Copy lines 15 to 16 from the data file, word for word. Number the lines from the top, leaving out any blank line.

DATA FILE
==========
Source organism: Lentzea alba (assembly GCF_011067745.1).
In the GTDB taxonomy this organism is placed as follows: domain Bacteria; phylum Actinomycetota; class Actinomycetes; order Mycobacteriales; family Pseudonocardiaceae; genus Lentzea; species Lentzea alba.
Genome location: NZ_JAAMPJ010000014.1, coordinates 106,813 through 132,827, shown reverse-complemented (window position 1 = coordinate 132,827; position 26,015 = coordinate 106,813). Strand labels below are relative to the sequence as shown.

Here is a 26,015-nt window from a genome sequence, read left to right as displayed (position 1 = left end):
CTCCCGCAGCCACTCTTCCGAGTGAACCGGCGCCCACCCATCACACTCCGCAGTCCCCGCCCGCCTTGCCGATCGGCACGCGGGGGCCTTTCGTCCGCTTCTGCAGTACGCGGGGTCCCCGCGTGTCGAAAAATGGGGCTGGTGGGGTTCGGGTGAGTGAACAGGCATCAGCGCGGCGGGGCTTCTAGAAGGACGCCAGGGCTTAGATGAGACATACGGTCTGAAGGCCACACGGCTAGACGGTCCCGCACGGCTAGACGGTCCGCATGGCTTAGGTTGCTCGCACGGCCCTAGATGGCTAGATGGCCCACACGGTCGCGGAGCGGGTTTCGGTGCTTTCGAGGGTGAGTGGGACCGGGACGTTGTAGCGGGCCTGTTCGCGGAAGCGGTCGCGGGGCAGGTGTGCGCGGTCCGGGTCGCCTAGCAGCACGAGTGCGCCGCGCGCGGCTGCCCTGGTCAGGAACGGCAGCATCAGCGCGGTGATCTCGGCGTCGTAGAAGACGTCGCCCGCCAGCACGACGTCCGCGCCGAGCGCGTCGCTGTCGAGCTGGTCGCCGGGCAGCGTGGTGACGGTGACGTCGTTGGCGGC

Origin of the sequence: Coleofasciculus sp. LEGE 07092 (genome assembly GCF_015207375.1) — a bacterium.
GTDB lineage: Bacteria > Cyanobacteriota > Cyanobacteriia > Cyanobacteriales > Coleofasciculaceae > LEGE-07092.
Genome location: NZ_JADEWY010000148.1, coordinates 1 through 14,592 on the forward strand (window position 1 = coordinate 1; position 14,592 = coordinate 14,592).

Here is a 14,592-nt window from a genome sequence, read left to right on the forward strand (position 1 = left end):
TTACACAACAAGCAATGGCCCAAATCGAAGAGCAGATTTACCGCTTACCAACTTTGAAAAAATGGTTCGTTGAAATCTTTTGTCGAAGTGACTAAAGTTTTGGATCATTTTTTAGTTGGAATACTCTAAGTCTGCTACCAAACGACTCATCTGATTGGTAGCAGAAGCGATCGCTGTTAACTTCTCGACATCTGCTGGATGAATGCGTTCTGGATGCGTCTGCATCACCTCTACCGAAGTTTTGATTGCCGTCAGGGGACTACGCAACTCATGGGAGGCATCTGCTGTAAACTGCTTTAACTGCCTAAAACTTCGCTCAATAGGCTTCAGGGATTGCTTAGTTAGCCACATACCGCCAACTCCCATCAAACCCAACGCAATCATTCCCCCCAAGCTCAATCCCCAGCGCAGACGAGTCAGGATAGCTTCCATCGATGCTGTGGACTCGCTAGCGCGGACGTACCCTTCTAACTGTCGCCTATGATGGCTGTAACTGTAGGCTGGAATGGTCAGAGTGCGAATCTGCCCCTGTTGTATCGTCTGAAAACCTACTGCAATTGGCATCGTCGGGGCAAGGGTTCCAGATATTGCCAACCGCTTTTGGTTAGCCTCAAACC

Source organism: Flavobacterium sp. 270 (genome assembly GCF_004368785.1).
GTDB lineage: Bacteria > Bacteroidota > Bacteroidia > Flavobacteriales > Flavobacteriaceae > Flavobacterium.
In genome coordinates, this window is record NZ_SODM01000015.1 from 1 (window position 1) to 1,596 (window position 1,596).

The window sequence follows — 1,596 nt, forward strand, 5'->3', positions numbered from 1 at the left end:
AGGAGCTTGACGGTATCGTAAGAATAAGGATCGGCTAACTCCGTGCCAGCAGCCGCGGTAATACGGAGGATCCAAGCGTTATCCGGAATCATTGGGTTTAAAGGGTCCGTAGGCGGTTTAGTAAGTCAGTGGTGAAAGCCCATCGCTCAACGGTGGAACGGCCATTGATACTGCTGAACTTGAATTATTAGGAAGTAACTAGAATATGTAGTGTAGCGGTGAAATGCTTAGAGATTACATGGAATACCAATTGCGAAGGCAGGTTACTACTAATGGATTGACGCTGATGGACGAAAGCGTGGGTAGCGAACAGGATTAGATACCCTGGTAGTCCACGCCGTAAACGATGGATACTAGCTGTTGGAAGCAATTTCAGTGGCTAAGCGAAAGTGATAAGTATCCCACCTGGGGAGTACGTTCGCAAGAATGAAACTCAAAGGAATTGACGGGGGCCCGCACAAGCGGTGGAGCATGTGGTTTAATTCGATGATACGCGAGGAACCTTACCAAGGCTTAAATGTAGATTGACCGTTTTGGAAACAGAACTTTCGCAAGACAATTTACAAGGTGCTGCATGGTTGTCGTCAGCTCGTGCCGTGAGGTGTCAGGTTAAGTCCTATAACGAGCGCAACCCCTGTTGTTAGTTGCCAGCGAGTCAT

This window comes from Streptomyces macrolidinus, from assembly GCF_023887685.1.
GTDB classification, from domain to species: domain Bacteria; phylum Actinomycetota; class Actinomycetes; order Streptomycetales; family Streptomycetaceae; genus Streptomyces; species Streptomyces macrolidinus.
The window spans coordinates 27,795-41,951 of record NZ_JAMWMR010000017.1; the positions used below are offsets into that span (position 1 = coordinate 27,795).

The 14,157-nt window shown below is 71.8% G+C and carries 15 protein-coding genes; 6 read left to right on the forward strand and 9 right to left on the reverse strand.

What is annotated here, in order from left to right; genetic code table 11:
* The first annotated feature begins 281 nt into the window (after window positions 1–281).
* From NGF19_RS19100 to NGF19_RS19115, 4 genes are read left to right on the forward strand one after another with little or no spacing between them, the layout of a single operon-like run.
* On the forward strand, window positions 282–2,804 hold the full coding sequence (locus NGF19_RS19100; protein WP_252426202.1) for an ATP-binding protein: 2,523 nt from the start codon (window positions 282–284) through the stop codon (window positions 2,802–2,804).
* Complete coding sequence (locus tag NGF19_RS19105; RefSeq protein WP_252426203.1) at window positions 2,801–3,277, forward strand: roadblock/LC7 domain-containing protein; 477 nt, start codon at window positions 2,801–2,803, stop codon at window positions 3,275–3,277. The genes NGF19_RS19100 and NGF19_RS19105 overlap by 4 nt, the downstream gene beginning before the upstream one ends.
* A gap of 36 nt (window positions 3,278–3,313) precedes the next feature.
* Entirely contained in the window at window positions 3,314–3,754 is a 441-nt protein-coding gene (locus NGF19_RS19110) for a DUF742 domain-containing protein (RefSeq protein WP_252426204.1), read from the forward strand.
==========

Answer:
AGGAGCTTGACGGTATCGTAAGAATAAGGATCGGCTAACTCCGTGCCAGCAGCCGCGGTAATACGGAGGATCCAAGCGTTATCCGGAATCATTGGGTTTAAAGGGTCCGTAGGCGGTTTAGTAAGTCAGTGGTGAAAGCCCATCGCTCAACGGTGGAACGGCCATTGATACTGCTGAACTTGAATTATTAGGAAGTAACTAGAATATGTAGTGTAGCGGTGAAATGCTTAGAGATTACATGGAATACCAATTGCGAAGGCAGGTTACTACTAATGGATTGACGCTGATGGACGAAAGCGTGGGTAGCGAACAGGATTAGATACCCTGGTAGTCCACGCCGTAAACGATGGATACTAGCTGTTGGAAGCAATTTCAGTGGCTAAGCGAAAGTGATAAGTATCCCACCTGGGGAGTACGTTCGCAAGAATGAAACTCAAAGGAATTGACGGGGGCCCGCACAAGCGGTGGAGCATGTGGTTTAATTCGATGATACGCGAGGAACCTTACCAAGGCTTAAATGTAGATTGACCGTTTTGGAAACAGAACTTTCGCAAGACAATTTACAAGGTGCTGCATGGTTGTCGTCAGCTCGTGCCGTGAGGTGTCAGGTTAAGTCCTATAACGAGCGCAACCCCTGTTGTTAGTTGCCAGCGAGTCAT

This window comes from Streptomyces macrolidinus, from assembly GCF_023887685.1.